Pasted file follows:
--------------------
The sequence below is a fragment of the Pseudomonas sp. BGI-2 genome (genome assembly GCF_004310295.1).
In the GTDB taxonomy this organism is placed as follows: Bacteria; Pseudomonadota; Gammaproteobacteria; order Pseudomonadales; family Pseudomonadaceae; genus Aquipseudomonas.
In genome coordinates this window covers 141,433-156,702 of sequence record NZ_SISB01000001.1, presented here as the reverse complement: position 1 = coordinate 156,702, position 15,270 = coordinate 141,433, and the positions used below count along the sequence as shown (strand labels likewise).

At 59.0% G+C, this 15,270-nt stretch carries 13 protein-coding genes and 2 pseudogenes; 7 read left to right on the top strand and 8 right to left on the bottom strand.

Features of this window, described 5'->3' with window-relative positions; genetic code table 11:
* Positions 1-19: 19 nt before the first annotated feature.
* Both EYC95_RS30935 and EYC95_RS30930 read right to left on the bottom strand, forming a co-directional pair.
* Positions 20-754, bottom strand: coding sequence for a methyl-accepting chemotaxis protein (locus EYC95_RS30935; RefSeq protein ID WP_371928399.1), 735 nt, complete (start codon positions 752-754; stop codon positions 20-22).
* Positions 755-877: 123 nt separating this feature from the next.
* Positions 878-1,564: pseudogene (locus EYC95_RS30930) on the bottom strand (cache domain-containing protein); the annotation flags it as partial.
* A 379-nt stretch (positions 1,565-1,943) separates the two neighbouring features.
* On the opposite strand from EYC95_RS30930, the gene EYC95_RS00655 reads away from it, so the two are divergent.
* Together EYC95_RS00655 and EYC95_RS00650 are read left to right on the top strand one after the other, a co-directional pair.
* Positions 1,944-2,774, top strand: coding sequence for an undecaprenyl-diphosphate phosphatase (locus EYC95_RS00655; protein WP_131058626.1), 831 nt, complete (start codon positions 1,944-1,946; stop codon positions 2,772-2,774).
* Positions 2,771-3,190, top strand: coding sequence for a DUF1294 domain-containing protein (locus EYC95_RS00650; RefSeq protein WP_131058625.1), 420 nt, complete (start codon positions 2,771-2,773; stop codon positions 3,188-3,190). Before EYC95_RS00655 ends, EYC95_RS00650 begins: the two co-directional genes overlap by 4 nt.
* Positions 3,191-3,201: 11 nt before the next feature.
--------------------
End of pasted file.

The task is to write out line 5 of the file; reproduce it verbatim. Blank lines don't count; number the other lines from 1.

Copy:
Features of this window, described 5'->3' with window-relative positions; genetic code table 11: